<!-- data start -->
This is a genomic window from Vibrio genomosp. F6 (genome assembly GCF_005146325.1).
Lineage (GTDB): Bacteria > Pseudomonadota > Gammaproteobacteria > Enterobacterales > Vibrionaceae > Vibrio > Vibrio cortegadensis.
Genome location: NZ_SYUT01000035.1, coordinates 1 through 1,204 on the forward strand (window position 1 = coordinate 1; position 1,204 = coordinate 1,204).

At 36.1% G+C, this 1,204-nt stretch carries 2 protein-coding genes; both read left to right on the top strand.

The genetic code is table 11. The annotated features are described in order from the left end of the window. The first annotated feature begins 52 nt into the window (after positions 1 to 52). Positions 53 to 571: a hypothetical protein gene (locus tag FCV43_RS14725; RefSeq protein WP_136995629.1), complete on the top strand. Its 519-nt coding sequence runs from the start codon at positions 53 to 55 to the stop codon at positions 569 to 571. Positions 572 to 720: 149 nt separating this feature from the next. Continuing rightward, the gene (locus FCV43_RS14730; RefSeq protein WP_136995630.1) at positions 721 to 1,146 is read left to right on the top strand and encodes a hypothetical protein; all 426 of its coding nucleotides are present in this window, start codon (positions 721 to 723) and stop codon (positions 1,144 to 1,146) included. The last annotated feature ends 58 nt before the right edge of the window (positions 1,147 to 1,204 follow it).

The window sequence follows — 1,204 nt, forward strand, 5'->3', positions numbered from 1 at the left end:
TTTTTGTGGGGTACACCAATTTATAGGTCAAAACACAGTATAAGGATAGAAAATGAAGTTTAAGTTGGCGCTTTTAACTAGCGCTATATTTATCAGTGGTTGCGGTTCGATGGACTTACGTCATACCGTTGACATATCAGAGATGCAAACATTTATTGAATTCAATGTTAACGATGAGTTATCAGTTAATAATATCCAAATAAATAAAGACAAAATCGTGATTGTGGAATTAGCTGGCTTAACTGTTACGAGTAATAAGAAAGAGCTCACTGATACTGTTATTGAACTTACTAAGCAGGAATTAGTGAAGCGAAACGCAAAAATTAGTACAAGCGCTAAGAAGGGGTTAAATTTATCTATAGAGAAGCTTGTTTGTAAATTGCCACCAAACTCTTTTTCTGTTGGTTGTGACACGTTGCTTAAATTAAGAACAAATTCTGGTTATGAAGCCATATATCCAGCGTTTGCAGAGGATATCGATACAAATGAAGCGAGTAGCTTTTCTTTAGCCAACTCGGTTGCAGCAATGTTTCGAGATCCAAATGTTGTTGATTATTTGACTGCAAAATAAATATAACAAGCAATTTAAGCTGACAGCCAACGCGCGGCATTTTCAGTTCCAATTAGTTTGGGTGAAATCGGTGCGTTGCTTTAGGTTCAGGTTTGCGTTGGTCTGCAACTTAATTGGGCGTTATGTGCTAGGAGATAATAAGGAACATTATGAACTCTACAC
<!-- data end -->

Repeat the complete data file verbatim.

This is a genomic window from Vibrio genomosp. F6 (genome assembly GCF_005146325.1).
Lineage (GTDB): Bacteria > Pseudomonadota > Gammaproteobacteria > Enterobacterales > Vibrionaceae > Vibrio > Vibrio cortegadensis.
Genome location: NZ_SYUT01000035.1, coordinates 1 through 1,204 on the forward strand (window position 1 = coordinate 1; position 1,204 = coordinate 1,204).

At 36.1% G+C, this 1,204-nt stretch carries 2 protein-coding genes; both read left to right on the top strand.

The genetic code is table 11. The annotated features are described in order from the left end of the window. The first annotated feature begins 52 nt into the window (after positions 1 to 52). Positions 53 to 571: a hypothetical protein gene (locus tag FCV43_RS14725; RefSeq protein WP_136995629.1), complete on the top strand. Its 519-nt coding sequence runs from the start codon at positions 53 to 55 to the stop codon at positions 569 to 571. Positions 572 to 720: 149 nt separating this feature from the next. Continuing rightward, the gene (locus FCV43_RS14730; RefSeq protein WP_136995630.1) at positions 721 to 1,146 is read left to right on the top strand and encodes a hypothetical protein; all 426 of its coding nucleotides are present in this window, start codon (positions 721 to 723) and stop codon (positions 1,144 to 1,146) included. The last annotated feature ends 58 nt before the right edge of the window (positions 1,147 to 1,204 follow it).

The window sequence follows — 1,204 nt, forward strand, 5'->3', positions numbered from 1 at the left end:
TTTTTGTGGGGTACACCAATTTATAGGTCAAAACACAGTATAAGGATAGAAAATGAAGTTTAAGTTGGCGCTTTTAACTAGCGCTATATTTATCAGTGGTTGCGGTTCGATGGACTTACGTCATACCGTTGACATATCAGAGATGCAAACATTTATTGAATTCAATGTTAACGATGAGTTATCAGTTAATAATATCCAAATAAATAAAGACAAAATCGTGATTGTGGAATTAGCTGGCTTAACTGTTACGAGTAATAAGAAAGAGCTCACTGATACTGTTATTGAACTTACTAAGCAGGAATTAGTGAAGCGAAACGCAAAAATTAGTACAAGCGCTAAGAAGGGGTTAAATTTATCTATAGAGAAGCTTGTTTGTAAATTGCCACCAAACTCTTTTTCTGTTGGTTGTGACACGTTGCTTAAATTAAGAACAAATTCTGGTTATGAAGCCATATATCCAGCGTTTGCAGAGGATATCGATACAAATGAAGCGAGTAGCTTTTCTTTAGCCAACTCGGTTGCAGCAATGTTTCGAGATCCAAATGTTGTTGATTATTTGACTGCAAAATAAATATAACAAGCAATTTAAGCTGACAGCCAACGCGCGGCATTTTCAGTTCCAATTAGTTTGGGTGAAATCGGTGCGTTGCTTTAGGTTCAGGTTTGCGTTGGTCTGCAACTTAATTGGGCGTTATGTGCTAGGAGATAATAAGGAACATTATGAACTCTACAC